Most of us have had the experience — wonderful, heart-stopping, sometimes terrifying — of unexpectedly encountering an animal in the wild. It may be the tranquil sight of deer off in the woods, or a hawk circling in the canyons of Manhattan. It can be scary, as in some of the recent bear sightings on the East Coast, or inspire reverence for the raw beauty of the creature sighted. For most of us in the United States, the wild creatures are limited: hawks, coyotes, bears, foxes, wolves, and maybe the occasional snake.As their natural habitats get further encroached upon, close encounters are becoming more frequent, even while overall populations may be decreasing. Still, I was especially shocked to see a wild bobcat cutting through my property several weeks ago.
My first thought was for the safety of my own cats, who are allowed outside, and my second thought was that the bobcat was much smaller than I had expected. Still, I caught my breath at how majestic and wild it looked, with its pointed ear tufts and white spots that looked like a second set of eyes. It paused and looked directly at me and I stood still, both hoping it would stay, and that it would pass by in peace.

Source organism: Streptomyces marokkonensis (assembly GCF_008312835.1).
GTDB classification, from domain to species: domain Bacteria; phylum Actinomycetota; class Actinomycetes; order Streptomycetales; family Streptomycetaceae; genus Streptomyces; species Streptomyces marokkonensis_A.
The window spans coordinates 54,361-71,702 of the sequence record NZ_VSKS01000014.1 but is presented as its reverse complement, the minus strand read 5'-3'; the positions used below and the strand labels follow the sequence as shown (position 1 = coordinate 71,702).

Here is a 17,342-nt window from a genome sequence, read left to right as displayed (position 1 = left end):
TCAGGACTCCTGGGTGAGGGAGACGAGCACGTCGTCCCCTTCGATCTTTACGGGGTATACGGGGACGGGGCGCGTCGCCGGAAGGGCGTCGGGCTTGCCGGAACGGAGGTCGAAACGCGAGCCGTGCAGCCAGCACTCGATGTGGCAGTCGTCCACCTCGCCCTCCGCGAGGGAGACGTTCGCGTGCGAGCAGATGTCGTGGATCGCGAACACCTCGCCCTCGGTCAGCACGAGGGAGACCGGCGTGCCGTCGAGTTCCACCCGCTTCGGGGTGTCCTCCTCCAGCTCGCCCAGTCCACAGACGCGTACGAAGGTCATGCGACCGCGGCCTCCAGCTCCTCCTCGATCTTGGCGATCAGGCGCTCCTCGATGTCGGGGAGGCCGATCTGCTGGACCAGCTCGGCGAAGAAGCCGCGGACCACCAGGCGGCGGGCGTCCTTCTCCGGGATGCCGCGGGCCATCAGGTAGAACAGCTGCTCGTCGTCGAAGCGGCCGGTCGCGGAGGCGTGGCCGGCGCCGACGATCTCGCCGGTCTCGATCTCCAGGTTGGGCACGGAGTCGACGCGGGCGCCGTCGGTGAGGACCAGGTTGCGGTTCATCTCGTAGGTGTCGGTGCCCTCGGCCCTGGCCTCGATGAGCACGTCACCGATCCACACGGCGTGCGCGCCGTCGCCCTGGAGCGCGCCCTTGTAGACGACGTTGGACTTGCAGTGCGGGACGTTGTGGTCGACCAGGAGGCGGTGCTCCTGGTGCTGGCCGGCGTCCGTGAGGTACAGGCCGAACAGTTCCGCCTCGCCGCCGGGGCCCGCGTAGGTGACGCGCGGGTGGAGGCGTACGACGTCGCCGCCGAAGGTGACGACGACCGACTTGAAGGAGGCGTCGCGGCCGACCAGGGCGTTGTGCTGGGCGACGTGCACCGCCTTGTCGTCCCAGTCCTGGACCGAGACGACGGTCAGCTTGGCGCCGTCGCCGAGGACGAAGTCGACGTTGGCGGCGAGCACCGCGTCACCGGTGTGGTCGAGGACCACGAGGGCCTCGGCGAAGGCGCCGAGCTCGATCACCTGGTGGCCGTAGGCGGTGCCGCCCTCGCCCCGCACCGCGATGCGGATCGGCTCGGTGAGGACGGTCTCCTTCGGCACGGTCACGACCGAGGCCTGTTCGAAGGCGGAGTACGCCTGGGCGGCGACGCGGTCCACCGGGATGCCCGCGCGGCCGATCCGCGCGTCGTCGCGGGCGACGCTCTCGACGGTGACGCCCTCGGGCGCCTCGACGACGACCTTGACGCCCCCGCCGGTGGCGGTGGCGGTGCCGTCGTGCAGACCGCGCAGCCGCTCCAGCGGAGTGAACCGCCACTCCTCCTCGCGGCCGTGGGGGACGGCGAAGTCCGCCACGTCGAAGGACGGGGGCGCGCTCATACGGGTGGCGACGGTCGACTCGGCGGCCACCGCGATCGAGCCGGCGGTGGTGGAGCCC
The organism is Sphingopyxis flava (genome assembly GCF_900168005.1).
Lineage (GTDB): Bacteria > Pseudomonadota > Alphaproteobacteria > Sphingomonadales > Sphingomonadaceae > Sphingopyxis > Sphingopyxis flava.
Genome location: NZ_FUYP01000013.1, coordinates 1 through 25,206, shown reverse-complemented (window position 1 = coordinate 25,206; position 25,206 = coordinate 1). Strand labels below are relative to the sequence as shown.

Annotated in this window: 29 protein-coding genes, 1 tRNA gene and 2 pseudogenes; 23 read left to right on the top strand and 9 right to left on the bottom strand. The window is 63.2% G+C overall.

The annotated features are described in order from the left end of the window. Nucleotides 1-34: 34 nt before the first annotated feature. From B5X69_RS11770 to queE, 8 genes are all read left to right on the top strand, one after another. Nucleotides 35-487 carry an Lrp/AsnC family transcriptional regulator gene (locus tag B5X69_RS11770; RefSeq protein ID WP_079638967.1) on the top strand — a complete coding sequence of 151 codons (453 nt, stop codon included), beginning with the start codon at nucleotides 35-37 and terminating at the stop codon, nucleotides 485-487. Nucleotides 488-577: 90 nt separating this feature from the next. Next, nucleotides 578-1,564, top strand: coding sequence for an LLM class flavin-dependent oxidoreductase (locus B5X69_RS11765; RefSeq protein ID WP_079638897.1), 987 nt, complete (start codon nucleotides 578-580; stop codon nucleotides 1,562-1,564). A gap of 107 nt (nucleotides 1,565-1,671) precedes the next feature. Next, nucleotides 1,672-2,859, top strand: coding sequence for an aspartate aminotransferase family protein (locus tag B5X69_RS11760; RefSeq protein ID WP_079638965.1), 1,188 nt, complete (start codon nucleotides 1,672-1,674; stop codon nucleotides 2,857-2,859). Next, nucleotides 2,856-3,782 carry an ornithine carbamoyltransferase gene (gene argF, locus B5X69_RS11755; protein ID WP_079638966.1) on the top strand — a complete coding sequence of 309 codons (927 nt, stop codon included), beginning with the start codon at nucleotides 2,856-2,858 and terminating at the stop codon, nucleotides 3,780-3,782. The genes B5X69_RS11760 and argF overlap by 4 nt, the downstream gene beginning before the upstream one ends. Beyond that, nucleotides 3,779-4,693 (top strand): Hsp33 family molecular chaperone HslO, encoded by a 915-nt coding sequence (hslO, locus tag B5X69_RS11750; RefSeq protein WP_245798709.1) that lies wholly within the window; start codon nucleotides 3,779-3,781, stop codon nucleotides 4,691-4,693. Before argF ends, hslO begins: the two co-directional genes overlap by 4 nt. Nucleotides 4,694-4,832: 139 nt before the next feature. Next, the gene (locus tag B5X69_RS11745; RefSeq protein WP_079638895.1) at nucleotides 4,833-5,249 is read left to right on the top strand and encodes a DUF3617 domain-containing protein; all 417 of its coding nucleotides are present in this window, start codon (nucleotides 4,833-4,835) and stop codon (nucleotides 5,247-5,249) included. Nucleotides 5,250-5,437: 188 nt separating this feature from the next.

I immediately thought of my deep attraction to and affinity for all things feline. I am a Leo, born in the Chinese Year of
the Tiger, and I have large cats as my animal totems. As soon as the wild creature passed out of sight I rushed to look up “bobcat” in my medicine card and animal totem books and learned that it is a member of the Lynx family. It represents secret medicine, and the ability to keep secret knowledge.
I took this information to heart and, not wanting anyone to disturb the bobcat’s migration, I told no one about the sighting until I knew enough time had passed that it would no longer be in our area.
(For a glimpse of wild encounters in other countries, check out Rory Young’s wonderful story of Patches and Stumpy, the tw
o elephants that touched his heart.)